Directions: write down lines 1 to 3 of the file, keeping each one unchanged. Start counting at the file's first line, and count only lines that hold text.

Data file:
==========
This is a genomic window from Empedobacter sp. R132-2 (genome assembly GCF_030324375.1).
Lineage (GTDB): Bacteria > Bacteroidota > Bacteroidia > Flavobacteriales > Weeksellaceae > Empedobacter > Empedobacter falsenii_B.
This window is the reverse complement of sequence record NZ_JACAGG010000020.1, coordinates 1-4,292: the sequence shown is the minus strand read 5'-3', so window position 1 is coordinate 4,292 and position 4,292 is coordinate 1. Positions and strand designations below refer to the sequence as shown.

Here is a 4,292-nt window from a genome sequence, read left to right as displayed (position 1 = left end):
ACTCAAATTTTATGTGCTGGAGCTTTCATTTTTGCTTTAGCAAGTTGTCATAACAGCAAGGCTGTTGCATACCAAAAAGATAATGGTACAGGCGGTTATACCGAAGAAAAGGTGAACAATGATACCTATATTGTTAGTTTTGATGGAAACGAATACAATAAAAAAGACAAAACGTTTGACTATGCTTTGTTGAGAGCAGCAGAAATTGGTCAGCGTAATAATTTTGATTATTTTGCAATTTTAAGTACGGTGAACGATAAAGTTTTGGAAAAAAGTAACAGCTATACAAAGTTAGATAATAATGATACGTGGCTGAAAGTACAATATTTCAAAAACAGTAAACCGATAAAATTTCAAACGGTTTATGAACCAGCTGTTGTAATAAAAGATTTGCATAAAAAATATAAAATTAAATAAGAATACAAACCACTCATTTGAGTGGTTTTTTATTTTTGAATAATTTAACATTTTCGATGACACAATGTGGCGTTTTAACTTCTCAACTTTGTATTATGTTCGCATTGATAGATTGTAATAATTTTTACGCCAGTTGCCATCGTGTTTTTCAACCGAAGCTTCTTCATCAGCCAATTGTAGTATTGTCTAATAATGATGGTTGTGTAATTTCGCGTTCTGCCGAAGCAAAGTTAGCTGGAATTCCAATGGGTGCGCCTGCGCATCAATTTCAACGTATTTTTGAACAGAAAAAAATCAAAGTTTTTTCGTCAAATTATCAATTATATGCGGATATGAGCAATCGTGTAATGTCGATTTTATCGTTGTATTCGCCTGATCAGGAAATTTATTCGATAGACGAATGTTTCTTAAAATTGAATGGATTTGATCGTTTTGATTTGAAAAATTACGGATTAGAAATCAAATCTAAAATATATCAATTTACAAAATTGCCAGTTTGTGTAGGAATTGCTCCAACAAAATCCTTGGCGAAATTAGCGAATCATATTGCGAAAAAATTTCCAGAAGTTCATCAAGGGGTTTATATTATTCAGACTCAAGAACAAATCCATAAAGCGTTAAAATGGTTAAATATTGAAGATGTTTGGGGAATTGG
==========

This is a genomic window from Empedobacter sp. R132-2 (genome assembly GCF_030324375.1).
Lineage (GTDB): Bacteria > Bacteroidota > Bacteroidia > Flavobacteriales > Weeksellaceae > Empedobacter > Empedobacter falsenii_B.
This window is the reverse complement of sequence record NZ_JACAGG010000020.1, coordinates 1-4,292: the sequence shown is the minus strand read 5'-3', so window position 1 is coordinate 4,292 and position 4,292 is coordinate 1. Positions and strand designations below refer to the sequence as shown.